Ambergris Caye

ambergris caye beach

Tourists strolling on the beach at Ambergris Caye.

Ambergris Caye is the largest of the 200-plus cayes (islands) located off the Belize coast. Only half a mile from the Barrier Reef, Ambergris Caye is the premier local destination for scuba divers and snorkelers. The island offers a wide variety of water-oriented activities – swimming, fishing, sailing, windsurfing, and jet-skiing – as well as nature hiking, bird-watching, bicycling and even a small Maya ruin site on the island.

Accommodations and restaurants are available for all budget levels. Ambergris Caye receives cooling trade winds most of the year, which keeps the temperature down.  Ambergris Caye is twenty-five miles long; its width ranges from a few hundred feet to over four miles. Northern Ambergris Caye is separated from the southernmost tip of Mexico’s Yucatan Peninsula by a small channel.

Ambergris Caye’s biggest tourist draw is the fabulous Barrier Reef that runs parallel along the entire coast. The reef is a mere quarter mile from the beach at Ambergris Caye making snorkeling and diving easily accessible. The island’s seaside is a charming collection of piers and dive shops that offer tours to the different dive sites, the outer islands, and of course to the Great Blue Hole. Certified scuba lessons in NAUI, PADI, and SSI are widely available. One of the most popular dive sites is the Hol Chan Marine Reserve – a ten-minute boat ride from town. The reef’s beauty and richness has made Belize a world-class SCUBA and snorkeling destination.

Ambergris Caye Archaeology

Since 1989, archeologists have been studying Marco Gonzalez, a Maya ruin site located near the southern tip of Ambergris Caye. The site is located in what is now a mangrove swamp. But the archeologists have determined that when the town was founded around 200 BC, the sea level was much lower and the environment quite different than it is today. It is believed that Marco Gonzalez was once a prosperous town and important Mayan trading center. Building and pottery remains indicate that the town reached its peak from 1150-1300 AD and began to decline thereafter, although a few Mayan families remained when the Spanish arrived in the mid-fifteenth century.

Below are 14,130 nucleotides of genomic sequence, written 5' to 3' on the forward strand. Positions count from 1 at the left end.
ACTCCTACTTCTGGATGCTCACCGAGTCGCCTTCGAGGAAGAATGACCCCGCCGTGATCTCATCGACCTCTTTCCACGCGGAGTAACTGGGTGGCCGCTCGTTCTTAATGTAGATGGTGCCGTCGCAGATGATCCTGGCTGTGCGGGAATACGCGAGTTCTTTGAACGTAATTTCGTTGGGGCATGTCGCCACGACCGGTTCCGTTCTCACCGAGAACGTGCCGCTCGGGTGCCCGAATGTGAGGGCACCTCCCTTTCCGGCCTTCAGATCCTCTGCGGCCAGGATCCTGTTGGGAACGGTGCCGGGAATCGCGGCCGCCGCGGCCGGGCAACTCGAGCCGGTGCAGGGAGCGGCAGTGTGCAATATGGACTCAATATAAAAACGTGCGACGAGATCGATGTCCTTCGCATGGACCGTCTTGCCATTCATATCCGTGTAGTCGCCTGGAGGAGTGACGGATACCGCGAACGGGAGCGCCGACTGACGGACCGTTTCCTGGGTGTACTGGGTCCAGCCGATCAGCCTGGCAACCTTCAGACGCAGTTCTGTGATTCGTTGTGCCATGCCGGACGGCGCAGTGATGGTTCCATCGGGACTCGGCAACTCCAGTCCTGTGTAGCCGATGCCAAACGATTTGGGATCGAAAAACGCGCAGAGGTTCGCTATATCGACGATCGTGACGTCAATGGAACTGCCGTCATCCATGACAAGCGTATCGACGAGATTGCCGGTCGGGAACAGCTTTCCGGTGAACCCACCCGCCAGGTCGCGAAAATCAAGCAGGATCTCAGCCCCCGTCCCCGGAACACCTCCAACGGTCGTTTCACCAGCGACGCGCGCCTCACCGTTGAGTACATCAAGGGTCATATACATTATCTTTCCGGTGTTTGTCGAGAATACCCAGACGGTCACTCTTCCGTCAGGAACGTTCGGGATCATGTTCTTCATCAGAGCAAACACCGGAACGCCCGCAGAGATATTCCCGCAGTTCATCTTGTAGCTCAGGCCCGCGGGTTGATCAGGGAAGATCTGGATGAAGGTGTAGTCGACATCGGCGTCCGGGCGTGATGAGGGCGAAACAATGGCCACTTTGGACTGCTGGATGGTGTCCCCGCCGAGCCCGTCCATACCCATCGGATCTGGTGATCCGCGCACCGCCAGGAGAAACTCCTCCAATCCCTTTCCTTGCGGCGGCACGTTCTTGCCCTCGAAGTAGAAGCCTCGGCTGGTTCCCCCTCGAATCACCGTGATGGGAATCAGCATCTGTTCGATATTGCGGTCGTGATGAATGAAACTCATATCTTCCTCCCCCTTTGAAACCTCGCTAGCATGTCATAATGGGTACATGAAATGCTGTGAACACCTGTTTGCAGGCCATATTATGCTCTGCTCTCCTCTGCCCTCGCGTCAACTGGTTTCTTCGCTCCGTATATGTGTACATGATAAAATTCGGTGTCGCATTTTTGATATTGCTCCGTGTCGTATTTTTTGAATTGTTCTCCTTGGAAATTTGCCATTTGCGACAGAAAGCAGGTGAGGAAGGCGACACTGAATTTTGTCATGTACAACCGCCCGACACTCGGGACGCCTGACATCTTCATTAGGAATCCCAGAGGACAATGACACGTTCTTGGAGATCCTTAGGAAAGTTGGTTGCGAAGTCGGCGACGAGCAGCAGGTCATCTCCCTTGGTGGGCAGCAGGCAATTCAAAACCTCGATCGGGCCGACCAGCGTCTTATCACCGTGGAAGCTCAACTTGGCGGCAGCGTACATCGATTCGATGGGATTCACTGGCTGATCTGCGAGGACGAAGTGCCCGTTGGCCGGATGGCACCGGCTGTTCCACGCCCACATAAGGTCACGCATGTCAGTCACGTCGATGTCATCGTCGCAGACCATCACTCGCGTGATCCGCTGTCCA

English and Scottish Pirates

What most everyone comes to Ambergris Caye for, the Belize Barrier Reef.

Ambergris Caye was a favorite hiding place of English pirates during the 17th century. In the mid-18th century, refugees fleeing civil war in the Yucatan Peninsula migrated to Ambergris Caye. The primary economic activities were fishing and coconut production. In the early 20th century, the fishermen of Ambergris established cooperatives and San Pedro became a prosperous fishing community.


Tourists began visiting Ambergris in small numbers in the early 1960′s and began growing rapidly in the 1980′s. A recent editor from U.S. Boat Magazine describes Ambergris Caye thus: “A week gives you enough time to get in some wonderful sailing, but if you can stretch it to ten days to three weeks, you’ll have a chance to see the interior of of the country as well. You should begin your trip by flying into Belize City and then hopping on a small plane to Ambergris Cay, to pick up your boat. The flight to Ambergris Cay alone is reason enough to visit Belize, as you gaze far below at the many-colored reef and three of only four coral atolls in the Western Hemisphere – Turneffe Islands and Lighthouse and Glovers Reef.

“Provisioning your boat is easy in San Pedro on Ambergris Cay, where you’ll find grocery stores that carry many of the same foods you can get in the United States, plus real delicacies like papaya, mangoes and – believe it or not – canned bacon. Everyone drinks Belikin beer, and it’s good to bring some extra on board to trade for fish, in the off chance you don’t catch any yourself.

“While you’re in San Pedro, you might want to buy some souvenirs. Unlike the eastern Caribbean, there’s little glitz and glitter here and no duty-free shopping. Instead, you’ll find some great wood carvings, hand-woven baskets, wonderful paintings and homemade hot sauces that will leave you gasping. (Try one that uses papaya.) Hardly anyone leaves Belize without a Belikin T-shirt.”

Ambergris Caye – The Town

San Pedro Town, located in the south of Ambergris Caye, is about a mile long and only a few blocks wide. Some streets are still made of sand which is great for walking around barefoot and bad for motor vehicles. The mean street Pescador Drive is concrete cobblestone.

Ambergris Caye water front and piers.

There are few cars; instead, the vehicles of choice (besides feet and bikes) are golf carts, which are available for rent. San Pedro is a laid-back town, and most of the activity happens near the waterfront.  San Pedro Town is clustered with wooden houses, some with English Colonial or Spanish architecture, others Caribbean style. Gift shops, boutiques, bars, cafes, and restaurants abound on Barrier Reef Drive and Pescador Drive – the two main avenues in the town. A short walk in town and you’ll experience the warmth of the San Pedranos and witness the ease of their island lifestyle as they go through daily life. Barefoot, tee-shirts, and shorts are standard island dress code.